The Deosai Plains are a National Park established to protect the Himalayan Brown Bear. The second highest plateau in the world, it is only open in the summer, linking Skardu and Astore for a few months a year via a rough 4WD track.
Covering 3000km square they are vast and are carefully managed by Park Rangers with the help of a park fee of $8USD. There are also snow leopards, and programmes in place to protect both.
The Park sits 3500m to 4500m. It is surrounded by the Karakoram, Ladakh, Zansker and Himalaya mountain ranges. Given its geography it was a surprise to see how lush and green the landscape is and dotted by 340 different plant species in places it is quite colourful with flowers.
Everyone knows someone here and despite the isolation many people from both Astore and Skardu know each other or have family ties. Kabluie seems to be saying hello to someone by the hour.
The journey through it was long – it would have been easy to have spotted a brown bear if there were any around as we went soooo slowly. Kabluie is a self confessed slow driver, with the rough track and the Jeep lacking power we covered 72km in over 5 hours of bumping around (that’s around 14kmph). It was hard going. We spotted a couple of sunbathing marmots.
On the occasional 10 minute stop we were under strict instruction again of no selfies, Kabluie this time adamant saying it is ‘a security risk’. It seems it’s less about being protective and more about concern around their distribution.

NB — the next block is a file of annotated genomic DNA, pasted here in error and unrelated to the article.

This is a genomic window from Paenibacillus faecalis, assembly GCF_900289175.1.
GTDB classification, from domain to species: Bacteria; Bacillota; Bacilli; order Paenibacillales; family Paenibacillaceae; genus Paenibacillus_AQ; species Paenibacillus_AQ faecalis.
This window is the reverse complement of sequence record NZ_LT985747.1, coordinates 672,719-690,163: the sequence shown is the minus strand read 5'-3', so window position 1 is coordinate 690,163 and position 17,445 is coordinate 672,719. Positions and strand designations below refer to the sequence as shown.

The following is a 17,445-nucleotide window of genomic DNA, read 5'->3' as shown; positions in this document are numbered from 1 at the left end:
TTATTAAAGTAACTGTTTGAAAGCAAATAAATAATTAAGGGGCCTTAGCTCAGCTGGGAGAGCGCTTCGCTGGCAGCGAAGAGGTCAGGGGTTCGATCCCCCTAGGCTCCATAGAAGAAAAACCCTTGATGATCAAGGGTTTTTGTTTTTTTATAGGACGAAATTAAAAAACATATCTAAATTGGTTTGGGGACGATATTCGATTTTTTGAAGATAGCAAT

As we left the park there opened up a fantastic view of Nanga Parbat, we were so lucky as it was really clear. It’s nickname is killer mountain, it’s 8125m peak is considered to be one of the dangerous in the world to climb.
Here’s a bit of a video of the trip through with Nanga Parbat coming into view near the end:
When we eventually left the national park Kabluie decided at 2:45pm it was time for a lunch stop. Hot and having been bounced around and Marie having a particularly hard time in the front seat which turned out not only to be in the sun constantly and also very springy we declined lunch and perched outside in some shade. A man with 3 women and 6 children turn up in this tiny white Jeep with the registration ‘Chairman’. He confidently jumped out and with family in tow and came over to say hello and asked how we were. Genuinely curious and checking why these two foreign women, were perched out roadside on a rock. He promptly invited us to join him and his family for lunch. As much as the interaction would have been interesting we had to decline.
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